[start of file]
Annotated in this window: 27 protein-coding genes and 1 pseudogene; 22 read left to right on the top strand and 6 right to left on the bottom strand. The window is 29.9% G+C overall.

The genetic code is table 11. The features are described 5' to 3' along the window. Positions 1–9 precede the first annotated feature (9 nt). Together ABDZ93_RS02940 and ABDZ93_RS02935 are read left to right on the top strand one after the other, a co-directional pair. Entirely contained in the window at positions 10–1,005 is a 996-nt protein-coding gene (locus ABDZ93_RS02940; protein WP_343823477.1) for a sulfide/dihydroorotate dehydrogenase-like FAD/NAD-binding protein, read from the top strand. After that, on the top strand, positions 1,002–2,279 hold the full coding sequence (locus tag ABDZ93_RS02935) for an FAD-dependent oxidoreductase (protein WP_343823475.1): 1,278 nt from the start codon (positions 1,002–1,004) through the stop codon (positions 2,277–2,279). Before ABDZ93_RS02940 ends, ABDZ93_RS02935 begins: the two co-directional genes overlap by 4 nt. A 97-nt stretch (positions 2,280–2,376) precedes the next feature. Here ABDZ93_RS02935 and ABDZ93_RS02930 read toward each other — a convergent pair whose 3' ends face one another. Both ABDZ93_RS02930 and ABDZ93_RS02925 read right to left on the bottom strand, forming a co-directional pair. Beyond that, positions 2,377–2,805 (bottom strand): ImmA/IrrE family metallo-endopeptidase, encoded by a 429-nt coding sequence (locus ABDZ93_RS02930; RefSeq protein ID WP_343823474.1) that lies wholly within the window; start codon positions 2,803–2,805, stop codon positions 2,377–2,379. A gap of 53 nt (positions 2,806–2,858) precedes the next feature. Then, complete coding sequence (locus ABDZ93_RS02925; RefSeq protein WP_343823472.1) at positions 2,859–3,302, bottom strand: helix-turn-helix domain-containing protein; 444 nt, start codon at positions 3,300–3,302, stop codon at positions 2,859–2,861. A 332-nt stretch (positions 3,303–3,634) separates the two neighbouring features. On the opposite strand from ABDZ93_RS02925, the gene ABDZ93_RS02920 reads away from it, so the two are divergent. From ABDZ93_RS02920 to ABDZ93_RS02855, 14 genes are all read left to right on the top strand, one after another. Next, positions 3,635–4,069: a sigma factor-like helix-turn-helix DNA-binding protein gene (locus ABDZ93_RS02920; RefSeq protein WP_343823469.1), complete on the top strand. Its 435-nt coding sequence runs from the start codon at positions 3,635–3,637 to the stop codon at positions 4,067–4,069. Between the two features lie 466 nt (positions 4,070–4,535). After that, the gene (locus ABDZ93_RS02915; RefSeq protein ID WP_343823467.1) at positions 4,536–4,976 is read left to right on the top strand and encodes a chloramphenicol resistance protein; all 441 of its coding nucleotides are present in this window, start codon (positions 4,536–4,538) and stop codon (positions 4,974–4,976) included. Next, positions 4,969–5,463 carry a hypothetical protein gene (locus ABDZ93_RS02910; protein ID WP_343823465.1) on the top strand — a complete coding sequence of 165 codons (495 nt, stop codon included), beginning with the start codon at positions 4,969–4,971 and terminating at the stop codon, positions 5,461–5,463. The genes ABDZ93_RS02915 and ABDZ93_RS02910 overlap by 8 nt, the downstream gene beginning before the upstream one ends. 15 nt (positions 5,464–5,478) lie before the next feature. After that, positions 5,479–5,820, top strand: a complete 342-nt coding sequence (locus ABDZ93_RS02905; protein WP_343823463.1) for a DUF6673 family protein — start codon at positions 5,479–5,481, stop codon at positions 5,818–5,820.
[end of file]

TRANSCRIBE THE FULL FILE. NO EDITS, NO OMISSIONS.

Annotated in this window: 27 protein-coding genes and 1 pseudogene; 22 read left to right on the top strand and 6 right to left on the bottom strand. The window is 29.9% G+C overall.

The genetic code is table 11. The features are described 5' to 3' along the window. Positions 1–9 precede the first annotated feature (9 nt). Together ABDZ93_RS02940 and ABDZ93_RS02935 are read left to right on the top strand one after the other, a co-directional pair. Entirely contained in the window at positions 10–1,005 is a 996-nt protein-coding gene (locus ABDZ93_RS02940; protein WP_343823477.1) for a sulfide/dihydroorotate dehydrogenase-like FAD/NAD-binding protein, read from the top strand. After that, on the top strand, positions 1,002–2,279 hold the full coding sequence (locus tag ABDZ93_RS02935) for an FAD-dependent oxidoreductase (protein WP_343823475.1): 1,278 nt from the start codon (positions 1,002–1,004) through the stop codon (positions 2,277–2,279). Before ABDZ93_RS02940 ends, ABDZ93_RS02935 begins: the two co-directional genes overlap by 4 nt. A 97-nt stretch (positions 2,280–2,376) precedes the next feature. Here ABDZ93_RS02935 and ABDZ93_RS02930 read toward each other — a convergent pair whose 3' ends face one another. Both ABDZ93_RS02930 and ABDZ93_RS02925 read right to left on the bottom strand, forming a co-directional pair. Beyond that, positions 2,377–2,805 (bottom strand): ImmA/IrrE family metallo-endopeptidase, encoded by a 429-nt coding sequence (locus ABDZ93_RS02930; RefSeq protein ID WP_343823474.1) that lies wholly within the window; start codon positions 2,803–2,805, stop codon positions 2,377–2,379. A gap of 53 nt (positions 2,806–2,858) precedes the next feature. Then, complete coding sequence (locus ABDZ93_RS02925; RefSeq protein WP_343823472.1) at positions 2,859–3,302, bottom strand: helix-turn-helix domain-containing protein; 444 nt, start codon at positions 3,300–3,302, stop codon at positions 2,859–2,861. A 332-nt stretch (positions 3,303–3,634) separates the two neighbouring features. On the opposite strand from ABDZ93_RS02925, the gene ABDZ93_RS02920 reads away from it, so the two are divergent. From ABDZ93_RS02920 to ABDZ93_RS02855, 14 genes are all read left to right on the top strand, one after another. Next, positions 3,635–4,069: a sigma factor-like helix-turn-helix DNA-binding protein gene (locus ABDZ93_RS02920; RefSeq protein WP_343823469.1), complete on the top strand. Its 435-nt coding sequence runs from the start codon at positions 3,635–3,637 to the stop codon at positions 4,067–4,069. Between the two features lie 466 nt (positions 4,070–4,535). After that, the gene (locus ABDZ93_RS02915; RefSeq protein ID WP_343823467.1) at positions 4,536–4,976 is read left to right on the top strand and encodes a chloramphenicol resistance protein; all 441 of its coding nucleotides are present in this window, start codon (positions 4,536–4,538) and stop codon (positions 4,974–4,976) included. Next, positions 4,969–5,463 carry a hypothetical protein gene (locus ABDZ93_RS02910; protein ID WP_343823465.1) on the top strand — a complete coding sequence of 165 codons (495 nt, stop codon included), beginning with the start codon at positions 4,969–4,971 and terminating at the stop codon, positions 5,461–5,463. The genes ABDZ93_RS02915 and ABDZ93_RS02910 overlap by 8 nt, the downstream gene beginning before the upstream one ends. 15 nt (positions 5,464–5,478) lie before the next feature. After that, positions 5,479–5,820, top strand: a complete 342-nt coding sequence (locus ABDZ93_RS02905; protein WP_343823463.1) for a DUF6673 family protein — start codon at positions 5,479–5,481, stop codon at positions 5,818–5,820.